lot's of good info has already been given...but don't overlook the obvious! For "good' , consistent bloom, irises need plenty of sun exposure, and correct soil fertility and ph. Irises that "tend" to need lots of division, in order to bloom (Immortality is a prime example) are "telling you" that they may have used up the "food" they need! As was stated, iris cultivars are all "individuals"....some make way more growth, in way less time...than others, and "more", or "faster" take more nutrients. And NOT just the usual "N, P, K" that is in most fertilizers ! There are lots of "micro nutrients" involved, as well. That's why "new dirt" (or compost)makes such a difference , when they are moved / reset.
I read , once, that an iris rhizome has to "grow" a certain number of leaves, before it will make a bloom stalk (Being old...I don't remember WHERE I read it *Blush* , and I'm not sure HOW many leaves ....I think it was 11), so they need to make pretty, rapid growth to do that.
Name: Jan Wax
Mendocino County, N. CA (Zone 9a)
I'm a semi-retired studio potter.
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janwax
Dec 24, 2019 12:42 PM CST
Thanks Arlyn - also for the reminder to spread more compost!
Life is a Gift !
Name: Kathy
Nocona,Tx zn.7 (Zone 7a)
My garden..my "Peaceful Haven"
FAIRYROSE
Jan 22, 2020 12:35 PM CST
Theresa, my sister lives outside of Bayfield&complained how summer came early for you folks this past Spring. I know the weather plays a huge part in blooming, not always a "personal" garden problem! I had a great iris show 2019..2 hrs east, they were hit with incredible rains&the iris suffered. Sadly, it's the hardiest thing to ever control.
Wishing you great blooms this upcoming seaon (I planted 40+ new ones for her, hoping some put on a show for her Smiling
God's in his Heaven, all's right in my World
Name: Mary
Tennessee (Zone 7a)
Keeps Goats Composter Native Plants and Wildflowers Dog Lover Cat Lover Butterflies
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urania1
Jan 28, 2020 3:04 PM CST
And some iris never bloom. Edith Wolford bloomed one year and never again. In this case, it has nothing to do with location. Plenty of sun and all the other iris there are happy as clams. After ten years, I gave up, dug her up, and tossed her.
NE Oregon (Zone 7b)
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TBManOR
Jan 29, 2020 6:24 PM CST
..... another factor on certain varieties lack of bloom reliability COULD .......
( posing a theory based on my experience only)
.......be their sensitivity to certain climactic factors. In winters here in NE Oregon that have had a wild variability in temp swings, especially in the fall, ive had cultivars that historically bloomed well, ghost on me as far as bloom goes the following year. The embryonic bloom points deep within certain varieties rhizomes could be more sensitive to sharp or extreme environment changes. Same goes for excessive heat, followed by cold, drought followed excess moisure, etc. Proto cellular leaf structures seem to be hardier within the rhizomes, but bloom points may be expendable.
The varieties region of origin seem to run the gamut for this phenomenon, but the originating regions for cultivars most apt to ghost on me as far as bloom goes seem to be most often the Aussie, California, or varieties originating west of the Cascades in the PNW
Name: Darrell
Piketon, Ohio (Zone 6b)
Irises Organic Gardener
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Hybridizer
Jan 29, 2020 8:13 PM CST
urania1 said:And some iris never bloom. Edith Wolford bloomed one year and never again. In this case, it has nothing to do with location. Plenty of sun and all the other iris there are happy as clams. After ten years, I gave up, dug her up, and tossed her.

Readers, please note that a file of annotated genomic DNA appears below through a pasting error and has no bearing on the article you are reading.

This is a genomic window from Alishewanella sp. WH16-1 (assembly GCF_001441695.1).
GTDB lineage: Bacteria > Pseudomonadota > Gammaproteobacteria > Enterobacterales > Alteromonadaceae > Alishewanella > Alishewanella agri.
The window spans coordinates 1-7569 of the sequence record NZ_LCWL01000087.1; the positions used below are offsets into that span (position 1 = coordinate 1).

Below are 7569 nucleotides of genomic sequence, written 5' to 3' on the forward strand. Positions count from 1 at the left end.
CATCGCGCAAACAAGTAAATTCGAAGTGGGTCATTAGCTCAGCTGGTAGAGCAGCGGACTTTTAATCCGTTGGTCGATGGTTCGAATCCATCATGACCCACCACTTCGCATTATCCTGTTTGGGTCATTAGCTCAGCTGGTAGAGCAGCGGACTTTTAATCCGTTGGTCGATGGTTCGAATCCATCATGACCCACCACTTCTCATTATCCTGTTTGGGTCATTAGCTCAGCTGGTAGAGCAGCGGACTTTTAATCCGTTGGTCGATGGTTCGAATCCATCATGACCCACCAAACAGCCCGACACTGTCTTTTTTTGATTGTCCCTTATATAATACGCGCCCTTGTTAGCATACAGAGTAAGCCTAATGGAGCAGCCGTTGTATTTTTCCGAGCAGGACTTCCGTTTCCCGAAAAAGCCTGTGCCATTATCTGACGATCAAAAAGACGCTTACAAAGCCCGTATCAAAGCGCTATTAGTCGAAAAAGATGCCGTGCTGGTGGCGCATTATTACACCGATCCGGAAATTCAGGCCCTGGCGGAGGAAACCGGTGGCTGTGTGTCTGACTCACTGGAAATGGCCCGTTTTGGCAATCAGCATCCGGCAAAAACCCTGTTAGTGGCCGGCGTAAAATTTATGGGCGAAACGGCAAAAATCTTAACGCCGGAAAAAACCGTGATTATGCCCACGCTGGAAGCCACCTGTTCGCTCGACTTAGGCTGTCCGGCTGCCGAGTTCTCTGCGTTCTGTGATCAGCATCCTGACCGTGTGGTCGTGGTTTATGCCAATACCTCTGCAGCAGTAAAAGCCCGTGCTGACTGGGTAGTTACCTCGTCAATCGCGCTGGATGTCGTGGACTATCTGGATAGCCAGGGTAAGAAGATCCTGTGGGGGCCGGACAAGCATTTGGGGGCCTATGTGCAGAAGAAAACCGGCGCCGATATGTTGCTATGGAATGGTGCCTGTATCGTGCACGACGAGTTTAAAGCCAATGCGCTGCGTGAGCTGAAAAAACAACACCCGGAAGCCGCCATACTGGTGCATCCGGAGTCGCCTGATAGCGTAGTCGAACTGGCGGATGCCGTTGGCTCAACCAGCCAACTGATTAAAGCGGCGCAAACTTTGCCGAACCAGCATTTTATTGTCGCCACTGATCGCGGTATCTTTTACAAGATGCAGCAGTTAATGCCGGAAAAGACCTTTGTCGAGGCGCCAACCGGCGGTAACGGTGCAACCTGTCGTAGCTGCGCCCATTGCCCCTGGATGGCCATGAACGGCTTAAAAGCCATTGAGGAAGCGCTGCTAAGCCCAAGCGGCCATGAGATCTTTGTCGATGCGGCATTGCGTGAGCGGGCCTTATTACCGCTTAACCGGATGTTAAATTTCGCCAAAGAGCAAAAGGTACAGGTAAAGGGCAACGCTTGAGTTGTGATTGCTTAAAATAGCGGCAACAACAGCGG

And Edith won the Dykes in 93. I wonder if she had been grown all over the country prior to winning the award?
Name: Teresa Cole
Bayfield, Colorado S.W. Rockie (Zone 4b)
8000 ft. Up
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ttkc4704
Mar 22, 2020 10:45 AM CST
Hate to hear the bad report on Edith Wolford. I first saw her in Oklahoma City by a mailbox and had to stop. Left a note in the mailbox asking the name. I thought it was the prettiest Iris I had ever seen. Maybe I will dig her up and try another location if she doesn't bloom this year. I fertilized exactly as instructed last year, so we will see if it helps.
Weed= A flower yet to be appreciated
Name: Evelyn
Sierra foothills, Northern CA (Zone 8a)
Garden Procrastinator Irises Bee Lover Butterflies Plant and/or Seed Trader Region: California
Cat Lover Deer Bulbs Foliage Fan Annuals Seed Starter
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evelyninthegarden
Mar 22, 2020 12:55 PM CST
Teresa ~ Edith Wolford has been slow for me too. I did also move her to a sunnier spot, so...we'll see!

Good luck! :I hope she blooms for you, Be sure to take pictures to share with us! Smiling Crossing Fingers!
"Luck favors the prepared mind." - Thomas Jefferson
Name: Teresa Cole
Bayfield, Colorado S.W. Rockie (Zone 4b)
8000 ft. Up
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ttkc4704
Mar 26, 2020 9:16 AM CST
I'm going to be broken hearted if Edith Wolford never blooms for me, since it was the first iris that started my quest into the iris world. Is there a similar color and form that I could investigate?
Weed= A flower yet to be appreciated
Name: Kent Pfeiffer
Southeast Nebraska (Zone 5b)
Charter ATP Member I was one of the first 300 contributors to the plant database! Plant Database Moderator Plant Identifier Region: Nebraska Celebrating Gardening: 2015
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KentPfeiffer
Mar 26, 2020 10:49 AM CST

Moderator

Keith Keppel has introduced several irises over the past decade or so that are generally similar in color to Edith Wolford. They are all, from what I've seen, also superior plants to Edith Wolford. That's not surprising, Keith wouldn't have introduced them if they weren't.

In my garden, Silk Road has been the best of the bunch, it's absolutely bullet proof. I'm always a little sad to see it bloom, though. It's one of the last to open so when I see those flowers I know the iris season is almost over.











Name: Lucy
Hamilton, MA (Zone 6b)
irises
Charter ATP Member Cottage Gardener Enjoys or suffers cold winters Region: United Kingdom Region: Northeast US Irises
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irisarian
Mar 28, 2020 5:45 AM CST
That should be very helpful information as Edith Wolford is a poor grower in this area.